I must admit I'm not as familiar with Twitter so my focus will be on Facebook but the ideas in the guide below will generally work the same for Twitter.
Creating Your Page
To start the ball rolling you need to create a page for your business. This is easily done following instructions on Facebook or Twitter so I won't go into them here. Once it's up and running you should fill it with as much relevant information as possible - photos, links to your business, anything you can think of about your business that people will be interested in. If you're a bit more technology savvy then you should consider creating a custom landing page on Facebook or theme on Twitter which can be dressed up to look pretty and enticing.
Spreading the Word
Here is the hardest part - you need to come up with regular, likeable content yourself before you can start getting other people to spread the word for you. Since the content will be specific for your business I can only give a very general guide here.
At the very start I recommend using Facebook ads to promote your page. I spent about £10 and got about 100 followers which is a nice starting base to build upon. From here you need to encourage these people to add their friends or 'like' your stuff so their friends will see it. Since it's by no means a big commitment people will tend to 'like' most inane comments, links and pictures so this is less difficult than it sounds. Ask easily answerable questions, post generic but relevant quotes, post funny pictures. There are a lot of people browsing Facebook while at school/work so they're basically just looking for an excuse to kill time. If you can provide for them then you'll reap the rewards.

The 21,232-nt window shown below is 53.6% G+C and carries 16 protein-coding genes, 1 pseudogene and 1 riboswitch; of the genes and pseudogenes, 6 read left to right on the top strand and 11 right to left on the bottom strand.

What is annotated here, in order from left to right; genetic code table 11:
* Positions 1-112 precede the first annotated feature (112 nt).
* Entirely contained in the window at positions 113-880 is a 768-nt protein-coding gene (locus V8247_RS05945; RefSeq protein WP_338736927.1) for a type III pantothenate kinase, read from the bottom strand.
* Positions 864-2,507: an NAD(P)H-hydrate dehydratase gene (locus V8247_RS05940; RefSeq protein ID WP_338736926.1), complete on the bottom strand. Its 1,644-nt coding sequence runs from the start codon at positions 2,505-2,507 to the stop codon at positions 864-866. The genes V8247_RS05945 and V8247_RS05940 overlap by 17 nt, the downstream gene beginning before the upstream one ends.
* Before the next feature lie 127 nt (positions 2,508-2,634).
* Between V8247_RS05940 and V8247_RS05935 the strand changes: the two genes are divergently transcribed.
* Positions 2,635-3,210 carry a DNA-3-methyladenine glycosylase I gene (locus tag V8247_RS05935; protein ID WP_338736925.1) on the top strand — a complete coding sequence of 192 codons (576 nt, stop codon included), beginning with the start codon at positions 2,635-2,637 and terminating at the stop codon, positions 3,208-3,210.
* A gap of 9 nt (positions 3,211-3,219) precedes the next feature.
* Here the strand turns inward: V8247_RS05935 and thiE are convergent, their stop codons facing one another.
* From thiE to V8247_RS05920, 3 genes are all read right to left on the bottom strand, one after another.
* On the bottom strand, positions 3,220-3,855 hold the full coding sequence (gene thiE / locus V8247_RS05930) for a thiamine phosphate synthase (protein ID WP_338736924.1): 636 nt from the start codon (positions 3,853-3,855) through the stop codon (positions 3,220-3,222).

Monetising Your Audience
So you've worked hard and gained a sizeable audience. Firstly you need to bear in mind that people can unfollow/unlike your page so to avoid slipping back you're going to need to come up with content on a regular basis!